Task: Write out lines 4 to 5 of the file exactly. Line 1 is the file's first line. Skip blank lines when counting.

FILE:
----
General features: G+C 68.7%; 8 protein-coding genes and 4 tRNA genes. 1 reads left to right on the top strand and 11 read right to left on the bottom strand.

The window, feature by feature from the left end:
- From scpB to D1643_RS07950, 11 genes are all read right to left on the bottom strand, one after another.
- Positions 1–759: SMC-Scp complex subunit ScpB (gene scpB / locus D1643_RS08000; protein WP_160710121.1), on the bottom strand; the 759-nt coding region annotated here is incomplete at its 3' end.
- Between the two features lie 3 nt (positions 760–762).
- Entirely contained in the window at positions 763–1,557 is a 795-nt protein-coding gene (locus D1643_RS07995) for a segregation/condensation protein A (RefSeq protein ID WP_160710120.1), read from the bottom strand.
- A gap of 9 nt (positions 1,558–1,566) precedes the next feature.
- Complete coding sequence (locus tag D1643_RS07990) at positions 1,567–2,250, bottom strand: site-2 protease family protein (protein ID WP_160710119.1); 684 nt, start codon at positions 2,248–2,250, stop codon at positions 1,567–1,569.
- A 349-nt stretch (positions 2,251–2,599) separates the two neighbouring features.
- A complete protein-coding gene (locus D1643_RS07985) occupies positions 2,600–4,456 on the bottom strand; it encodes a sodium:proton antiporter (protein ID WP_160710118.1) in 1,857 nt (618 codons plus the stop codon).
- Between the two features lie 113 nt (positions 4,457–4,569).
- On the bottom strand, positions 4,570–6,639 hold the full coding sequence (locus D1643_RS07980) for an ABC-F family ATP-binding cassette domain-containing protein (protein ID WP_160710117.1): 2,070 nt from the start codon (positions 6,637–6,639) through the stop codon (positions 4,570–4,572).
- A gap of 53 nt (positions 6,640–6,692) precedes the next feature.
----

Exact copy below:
- Positions 1–759: SMC-Scp complex subunit ScpB (gene scpB / locus D1643_RS08000; protein WP_160710121.1), on the bottom strand; the 759-nt coding region annotated here is incomplete at its 3' end.
- Between the two features lie 3 nt (positions 760–762).